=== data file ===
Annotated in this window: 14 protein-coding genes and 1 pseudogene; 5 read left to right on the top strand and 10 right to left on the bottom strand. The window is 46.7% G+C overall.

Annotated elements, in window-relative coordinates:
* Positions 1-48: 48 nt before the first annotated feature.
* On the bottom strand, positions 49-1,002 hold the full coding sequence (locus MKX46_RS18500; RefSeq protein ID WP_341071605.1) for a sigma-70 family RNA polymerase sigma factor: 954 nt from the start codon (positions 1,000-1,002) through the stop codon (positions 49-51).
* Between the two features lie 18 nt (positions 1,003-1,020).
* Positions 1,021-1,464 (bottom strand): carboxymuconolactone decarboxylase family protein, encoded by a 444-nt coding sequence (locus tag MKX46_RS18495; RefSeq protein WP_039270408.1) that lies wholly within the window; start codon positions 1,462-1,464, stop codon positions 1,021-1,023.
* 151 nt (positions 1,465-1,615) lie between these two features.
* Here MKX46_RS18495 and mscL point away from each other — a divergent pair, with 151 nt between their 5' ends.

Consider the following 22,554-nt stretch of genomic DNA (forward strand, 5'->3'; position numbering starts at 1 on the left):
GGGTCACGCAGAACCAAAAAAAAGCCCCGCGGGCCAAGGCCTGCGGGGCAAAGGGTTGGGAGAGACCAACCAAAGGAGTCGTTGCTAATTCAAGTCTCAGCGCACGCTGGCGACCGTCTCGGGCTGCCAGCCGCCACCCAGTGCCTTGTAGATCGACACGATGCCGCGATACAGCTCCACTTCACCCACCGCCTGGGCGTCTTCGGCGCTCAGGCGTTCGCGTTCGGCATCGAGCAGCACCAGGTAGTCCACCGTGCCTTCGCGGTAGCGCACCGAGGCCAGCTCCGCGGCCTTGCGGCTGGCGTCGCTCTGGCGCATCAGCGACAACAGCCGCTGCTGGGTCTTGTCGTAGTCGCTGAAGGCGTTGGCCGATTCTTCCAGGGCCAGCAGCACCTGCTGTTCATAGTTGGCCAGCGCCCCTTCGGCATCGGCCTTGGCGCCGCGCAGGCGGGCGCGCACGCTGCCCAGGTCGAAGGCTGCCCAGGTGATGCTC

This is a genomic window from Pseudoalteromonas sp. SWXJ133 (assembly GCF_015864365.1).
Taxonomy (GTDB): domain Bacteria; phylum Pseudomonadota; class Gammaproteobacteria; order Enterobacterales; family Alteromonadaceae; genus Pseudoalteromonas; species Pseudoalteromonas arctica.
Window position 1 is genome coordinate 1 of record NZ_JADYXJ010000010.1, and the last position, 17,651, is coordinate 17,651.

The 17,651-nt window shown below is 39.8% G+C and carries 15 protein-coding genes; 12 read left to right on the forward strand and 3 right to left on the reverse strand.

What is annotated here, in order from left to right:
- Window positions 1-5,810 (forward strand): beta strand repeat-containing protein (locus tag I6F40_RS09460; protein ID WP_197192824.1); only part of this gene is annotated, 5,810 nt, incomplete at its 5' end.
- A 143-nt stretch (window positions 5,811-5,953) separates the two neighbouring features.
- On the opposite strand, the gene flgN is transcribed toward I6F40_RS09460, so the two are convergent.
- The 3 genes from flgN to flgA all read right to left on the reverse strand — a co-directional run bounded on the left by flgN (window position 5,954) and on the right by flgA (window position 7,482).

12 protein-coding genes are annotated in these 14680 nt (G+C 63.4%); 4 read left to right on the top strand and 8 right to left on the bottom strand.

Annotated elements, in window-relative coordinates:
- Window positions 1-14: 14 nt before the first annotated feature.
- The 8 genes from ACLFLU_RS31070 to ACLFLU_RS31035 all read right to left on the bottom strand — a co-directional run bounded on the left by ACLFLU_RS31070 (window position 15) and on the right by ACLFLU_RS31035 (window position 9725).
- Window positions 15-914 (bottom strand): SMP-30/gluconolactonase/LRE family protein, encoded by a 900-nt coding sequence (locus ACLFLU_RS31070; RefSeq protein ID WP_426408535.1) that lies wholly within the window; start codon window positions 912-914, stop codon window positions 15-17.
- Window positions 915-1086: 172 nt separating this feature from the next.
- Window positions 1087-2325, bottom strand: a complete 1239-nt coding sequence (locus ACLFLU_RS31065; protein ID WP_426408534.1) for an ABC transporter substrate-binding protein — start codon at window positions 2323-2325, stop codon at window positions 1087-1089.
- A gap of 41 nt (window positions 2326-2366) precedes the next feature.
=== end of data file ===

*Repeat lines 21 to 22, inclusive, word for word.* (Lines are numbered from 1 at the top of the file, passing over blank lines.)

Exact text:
Annotated elements, in window-relative coordinates:
- Window positions 1-14: 14 nt before the first annotated feature.